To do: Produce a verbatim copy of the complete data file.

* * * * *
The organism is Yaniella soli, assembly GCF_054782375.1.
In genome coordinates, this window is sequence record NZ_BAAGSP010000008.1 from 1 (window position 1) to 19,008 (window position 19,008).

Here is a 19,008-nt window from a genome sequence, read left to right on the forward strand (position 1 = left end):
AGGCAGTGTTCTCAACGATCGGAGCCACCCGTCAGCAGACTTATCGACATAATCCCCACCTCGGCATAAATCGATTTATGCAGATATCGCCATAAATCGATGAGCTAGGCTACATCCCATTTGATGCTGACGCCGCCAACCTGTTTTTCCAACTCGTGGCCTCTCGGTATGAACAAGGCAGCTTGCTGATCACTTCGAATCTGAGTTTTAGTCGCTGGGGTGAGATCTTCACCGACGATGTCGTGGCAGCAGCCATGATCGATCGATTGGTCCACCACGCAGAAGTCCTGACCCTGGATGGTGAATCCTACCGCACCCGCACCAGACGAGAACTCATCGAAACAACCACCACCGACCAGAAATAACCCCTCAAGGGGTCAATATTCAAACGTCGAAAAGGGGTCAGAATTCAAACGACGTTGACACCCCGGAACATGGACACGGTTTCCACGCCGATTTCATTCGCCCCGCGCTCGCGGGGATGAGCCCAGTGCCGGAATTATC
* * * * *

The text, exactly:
The organism is Yaniella soli, assembly GCF_054782375.1.
In genome coordinates, this window is sequence record NZ_BAAGSP010000008.1 from 1 (window position 1) to 19,008 (window position 19,008).

Here is a 19,008-nt window from a genome sequence, read left to right on the forward strand (position 1 = left end):
AGGCAGTGTTCTCAACGATCGGAGCCACCCGTCAGCAGACTTATCGACATAATCCCCACCTCGGCATAAATCGATTTATGCAGATATCGCCATAAATCGATGAGCTAGGCTACATCCCATTTGATGCTGACGCCGCCAACCTGTTTTTCCAACTCGTGGCCTCTCGGTATGAACAAGGCAGCTTGCTGATCACTTCGAATCTGAGTTTTAGTCGCTGGGGTGAGATCTTCACCGACGATGTCGTGGCAGCAGCCATGATCGATCGATTGGTCCACCACGCAGAAGTCCTGACCCTGGATGGTGAATCCTACCGCACCCGCACCAGACGAGAACTCATCGAAACAACCACCACCGACCAGAAATAACCCCTCAAGGGGTCAATATTCAAACGTCGAAAAGGGGTCAGAATTCAAACGACGTTGACACCCCGGAACATGGACACGGTTTCCACGCCGATTTCATTCGCCCCGCGCTCGCGGGGATGAGCCCAGTGCCGGAATTATC